Saturday, 11 February 2017

Moon Knight [2016] #9 - Marvel Comics

MOON KNIGHT No. 9, February 2017
Undeniably containing a narrative which “give[s] Marc [Spector] real depth as he struggles with his sanity”, as well as a fair bit of pugilistic action, it's sadly still not hard to see why Issue Nine of “Moon Knight” saw its distribution figure drop by over three thousand copies compared to the title’s sales in the previous month. In fact, despite the comic containing a “Moonie Missives” letters page which raves about the series’ “amazing run”, “singularly brilliant… direction” and “ingenious” writing, it’s arguably doubtful many of the book’s 29,205 readers found this finale to Jeff Lemire’s “Incarnations” story-arc little more than a badly overblown farce which didn’t actually resolve any plot-threads which had preceded it. 

Admittedly, the “All-New Hawkeye” author’s script does provide a little entertainment when it briefly summarises the fall of the Avengers and X-Men to “some insane mutation of rabies”, and depicts the titular character swapping blows with himself in a desperate effort to “acknowledge” his mental instability, accept it “and then move on.” But such a fleeting flash of interest or some momentary fisticuffs are hardly enough to bring such a long-winded ‘four-parter’ to a satisfying conclusion, nor, judging by the plethora of splash panels on display, simply populate a twenty-page periodical.

Disconcertingly, even the ‘return’ of regular artist Greg Smallwood to a more prominent role within the publication’s line-up is hardly a cause for celebration, as the graphic storyteller’s “classic comic book style with some modern flourishes” is restricted to simply depicting conversations the ex-mercenary is having with himself, and, once again, infuriatingly intermixed between the greatly differing breakdowns of Wilfredo Torres, Francesco Francavilla and James Stokoe. Indeed, in many ways this carousel of creativeness only adds to the sense that this book was simply cobbled together in order to fill out its page count, and it isn't until the “sketch” of “Space Pilot” Marc Spector and costumed crime-fighter Jake Lockley both vanish away into nothingness, along with the schizophrenic personas’ ‘guest-starring’ pencillers, that the title’s distractingly incongruous illustrations finally start to settle down; “Then I’m alone. All alone. And it’s so -- It’s so quiet.”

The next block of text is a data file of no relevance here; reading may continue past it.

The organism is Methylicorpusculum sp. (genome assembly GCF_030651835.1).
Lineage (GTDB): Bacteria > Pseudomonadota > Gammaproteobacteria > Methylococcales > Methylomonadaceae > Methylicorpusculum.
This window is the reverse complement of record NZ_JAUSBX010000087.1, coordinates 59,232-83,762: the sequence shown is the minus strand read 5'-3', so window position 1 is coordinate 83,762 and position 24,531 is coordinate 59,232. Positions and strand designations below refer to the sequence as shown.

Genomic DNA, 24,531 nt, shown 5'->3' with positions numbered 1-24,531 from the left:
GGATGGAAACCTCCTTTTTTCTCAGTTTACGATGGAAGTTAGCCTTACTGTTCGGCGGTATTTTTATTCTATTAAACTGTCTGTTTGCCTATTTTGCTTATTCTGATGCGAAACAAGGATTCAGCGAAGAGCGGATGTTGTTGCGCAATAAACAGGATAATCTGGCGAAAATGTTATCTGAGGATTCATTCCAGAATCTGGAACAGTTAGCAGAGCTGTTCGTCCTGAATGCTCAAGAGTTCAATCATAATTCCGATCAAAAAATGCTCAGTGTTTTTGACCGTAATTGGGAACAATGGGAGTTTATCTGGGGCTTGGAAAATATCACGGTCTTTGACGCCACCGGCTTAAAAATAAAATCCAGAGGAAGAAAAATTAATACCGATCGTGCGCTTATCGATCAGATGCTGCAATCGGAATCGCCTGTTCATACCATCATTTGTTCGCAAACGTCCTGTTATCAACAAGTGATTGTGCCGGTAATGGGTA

Writer: Jeff Lemire, and Artists: Greg Smallwood, Wilfredo Torres, Francesco Francavilla & James Stokoe

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